Rate: 320 kbps CBR / 44100
Size: 122,26 MB
The Matthew Skoller Band is an outstanding group that expresses blues in the Urban or Chicago Blues idiom. This collection of gifted musicians rocks with innovative versatility. Skoller, a brilliant harpist and vocalist, is a minimalist on the Mississippi saxophone and his insightful riffs remind at once of Junior Wells or John Lee Williamson. Though the harmonica punctuates and anchors the mood or tone of this band; nevertheless superior craftsmanship on guitar, organ, bass and drums is not to be overlooked. Most notable are the surprising adept and original nuances reflected in Lurrie Bell's guitar works.
These Kind of Blues features Matthew Skoller out front vocally and on harp. It is safe to say that he has found his voice on both instruments. Skoller's vocal evocations are personal and reflect the utterance of someone with total conviction in what he says. This singer's voice is clear and he uses its vocal range to testify in lyrics ranging from the socially conscious "Handful of People" to the lyrically poignant "Let the World Come to You." Matthew Skoller is a rarity. He is a blues artist who orchestrates his mastery of blues idioms, blues traditions, blues harmonica, and blues singing to forge a highly individualized and personal vision expressing blues in its magnificent contemporary wardrobe. Skoller is not someone covering blues standards made famous by someone else. He is an artist squeezing every drop of wine from meanings gleaned from his experience.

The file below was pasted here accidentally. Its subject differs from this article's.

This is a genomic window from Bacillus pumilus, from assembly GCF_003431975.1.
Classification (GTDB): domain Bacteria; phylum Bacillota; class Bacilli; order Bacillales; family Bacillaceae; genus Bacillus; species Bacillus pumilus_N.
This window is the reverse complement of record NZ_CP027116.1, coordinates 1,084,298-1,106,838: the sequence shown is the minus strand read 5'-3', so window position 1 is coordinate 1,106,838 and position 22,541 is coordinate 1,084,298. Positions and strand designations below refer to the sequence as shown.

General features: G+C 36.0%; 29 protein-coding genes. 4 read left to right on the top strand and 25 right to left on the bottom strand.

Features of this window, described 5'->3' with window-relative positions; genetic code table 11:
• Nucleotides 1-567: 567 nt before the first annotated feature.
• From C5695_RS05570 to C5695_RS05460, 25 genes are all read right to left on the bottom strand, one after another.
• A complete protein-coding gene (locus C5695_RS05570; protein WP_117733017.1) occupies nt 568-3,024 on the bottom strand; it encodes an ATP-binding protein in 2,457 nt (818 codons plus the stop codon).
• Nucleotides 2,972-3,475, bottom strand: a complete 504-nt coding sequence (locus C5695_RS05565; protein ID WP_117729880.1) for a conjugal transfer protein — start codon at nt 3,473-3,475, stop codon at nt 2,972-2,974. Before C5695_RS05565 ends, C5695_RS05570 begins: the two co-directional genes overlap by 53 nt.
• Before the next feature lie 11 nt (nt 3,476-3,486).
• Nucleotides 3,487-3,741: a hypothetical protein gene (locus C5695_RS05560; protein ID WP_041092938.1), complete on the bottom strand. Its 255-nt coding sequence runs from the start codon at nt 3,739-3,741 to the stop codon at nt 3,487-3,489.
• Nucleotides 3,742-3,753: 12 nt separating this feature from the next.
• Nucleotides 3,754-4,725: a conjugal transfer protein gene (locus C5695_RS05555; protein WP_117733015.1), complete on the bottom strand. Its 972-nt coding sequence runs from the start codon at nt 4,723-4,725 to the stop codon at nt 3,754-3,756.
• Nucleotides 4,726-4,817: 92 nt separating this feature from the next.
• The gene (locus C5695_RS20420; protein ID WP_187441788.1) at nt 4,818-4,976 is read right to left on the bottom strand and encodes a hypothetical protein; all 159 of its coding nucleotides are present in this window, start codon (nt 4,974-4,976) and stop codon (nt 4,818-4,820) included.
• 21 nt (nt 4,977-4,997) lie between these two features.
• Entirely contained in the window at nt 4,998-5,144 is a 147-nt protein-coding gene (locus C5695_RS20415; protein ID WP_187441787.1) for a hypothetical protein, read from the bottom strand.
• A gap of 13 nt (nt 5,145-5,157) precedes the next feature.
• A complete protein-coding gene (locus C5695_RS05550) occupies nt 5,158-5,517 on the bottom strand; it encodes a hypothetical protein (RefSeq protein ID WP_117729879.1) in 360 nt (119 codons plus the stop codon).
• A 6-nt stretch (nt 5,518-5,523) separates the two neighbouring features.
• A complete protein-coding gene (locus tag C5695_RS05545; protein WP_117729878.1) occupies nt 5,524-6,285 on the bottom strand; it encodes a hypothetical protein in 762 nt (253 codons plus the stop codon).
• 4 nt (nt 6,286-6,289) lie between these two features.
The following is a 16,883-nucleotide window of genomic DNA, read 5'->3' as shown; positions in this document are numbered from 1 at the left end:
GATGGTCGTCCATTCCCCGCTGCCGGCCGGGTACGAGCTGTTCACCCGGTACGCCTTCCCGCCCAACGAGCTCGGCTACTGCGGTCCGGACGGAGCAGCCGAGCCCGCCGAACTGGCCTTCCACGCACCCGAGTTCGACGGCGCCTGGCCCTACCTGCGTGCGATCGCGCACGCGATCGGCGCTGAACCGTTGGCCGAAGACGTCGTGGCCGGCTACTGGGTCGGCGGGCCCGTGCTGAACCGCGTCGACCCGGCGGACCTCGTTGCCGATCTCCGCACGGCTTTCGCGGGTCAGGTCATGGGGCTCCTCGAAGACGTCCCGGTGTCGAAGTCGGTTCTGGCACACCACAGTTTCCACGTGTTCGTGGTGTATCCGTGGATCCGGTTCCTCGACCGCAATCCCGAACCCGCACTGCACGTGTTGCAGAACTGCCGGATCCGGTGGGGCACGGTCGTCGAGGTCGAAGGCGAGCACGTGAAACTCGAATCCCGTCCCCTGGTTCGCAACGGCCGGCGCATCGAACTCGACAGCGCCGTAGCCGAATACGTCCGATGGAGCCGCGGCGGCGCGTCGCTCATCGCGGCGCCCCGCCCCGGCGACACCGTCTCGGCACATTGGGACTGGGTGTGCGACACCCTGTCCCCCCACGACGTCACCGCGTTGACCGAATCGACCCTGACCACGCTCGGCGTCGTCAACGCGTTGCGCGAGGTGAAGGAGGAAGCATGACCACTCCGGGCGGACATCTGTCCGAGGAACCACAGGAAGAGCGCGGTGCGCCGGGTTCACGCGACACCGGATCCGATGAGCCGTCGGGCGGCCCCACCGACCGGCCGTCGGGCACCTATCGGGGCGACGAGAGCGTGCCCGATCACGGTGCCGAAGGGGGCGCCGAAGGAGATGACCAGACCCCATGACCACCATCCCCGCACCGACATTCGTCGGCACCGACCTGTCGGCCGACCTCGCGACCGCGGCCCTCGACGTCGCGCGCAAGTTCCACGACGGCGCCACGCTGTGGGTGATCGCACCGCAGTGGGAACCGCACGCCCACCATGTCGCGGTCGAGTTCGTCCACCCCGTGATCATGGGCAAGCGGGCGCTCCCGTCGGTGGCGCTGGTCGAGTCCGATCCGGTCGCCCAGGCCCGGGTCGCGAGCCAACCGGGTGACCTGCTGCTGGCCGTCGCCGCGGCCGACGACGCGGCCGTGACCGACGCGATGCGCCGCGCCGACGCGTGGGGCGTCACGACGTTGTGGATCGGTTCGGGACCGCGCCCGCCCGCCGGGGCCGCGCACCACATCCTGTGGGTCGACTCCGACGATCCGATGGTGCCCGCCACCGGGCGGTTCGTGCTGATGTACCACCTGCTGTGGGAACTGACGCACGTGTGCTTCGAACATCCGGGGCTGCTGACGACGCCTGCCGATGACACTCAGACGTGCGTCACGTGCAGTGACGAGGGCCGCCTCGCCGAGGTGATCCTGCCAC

Several examples show how Skoller's songwriting is anchored in a historical body yet exhibited in contemporary wardrobe." Handful of People, telling the Whole World how to Live" is an example of lyrics and song that could refer to the foreign policy of this nation in a contemporary gesture, or it may refer to any small group with too much authority over others. The theme of "Handful of People" is anchored firmly in veins of today's realities. This song further privileges the contemporary by being presented in both genres of Chicago Blues and Rap.
The Matthew Skoller Band: Lurrie Bell and Larry Skoller, guitars; Sidney James Wingfield, Hammond organ and piano; Vamp Samuels, bass; and Kenny Smith, drums is a superb ensemble. The outstanding percussion work of Samuels and Smith lays down a sturdy foundation while Wingfield embellishes it with his rhythms. Also to be noted is the poignancy with which Larry Skoller's guitar comments on "Down At Your Buryin'." It is always a rare opportunity to witness vintage Lurrie Bell. Perhaps no one playing today is as sure and original with guitar licks. On These Kinds of Blues his genius is blended within the expression of an excellent band.
Finally, These Kind of Blues offer Matthew Skoller as a brilliant and significant songwriter, arranger, harpist, vocalist, and bandleader. His songwriting echoes the spirit and craft of a poet: "things won't get no better / till you face your fears" or "a fist full of give me / and a heartful of never give." The blues language of Skoller incorporates the cell phone and computer language. All in all, he presents contemporary blues with silhouettes of Junior Parker, James Cotton and Jimmy Reed. Skoller is someone to watch and contend with. He refuses to compromise his intelligence and roots and presents the necessary blues. These Kind of Blues is living and breathing the pathos of tradition and history. (STERLING PLUMPP - Emeritus Professor of African-American Studies and English at University of Illinois Chicago)
01 - Get Paid 04:12
02 - Ghosts In Your Closet 04:37
03 - Handful Of People 04:49
04 - These Kind Of Blues 04:28
05 - Let The World Come To You 06:28
06 - Wired World 04:18
07 - Stolen Thunder 04:13
08 - Down At Your Buryin' 05:56
09 - Julia 04:17
10 - Where Can You Be 04:07
11 - Handful Of People 06:03
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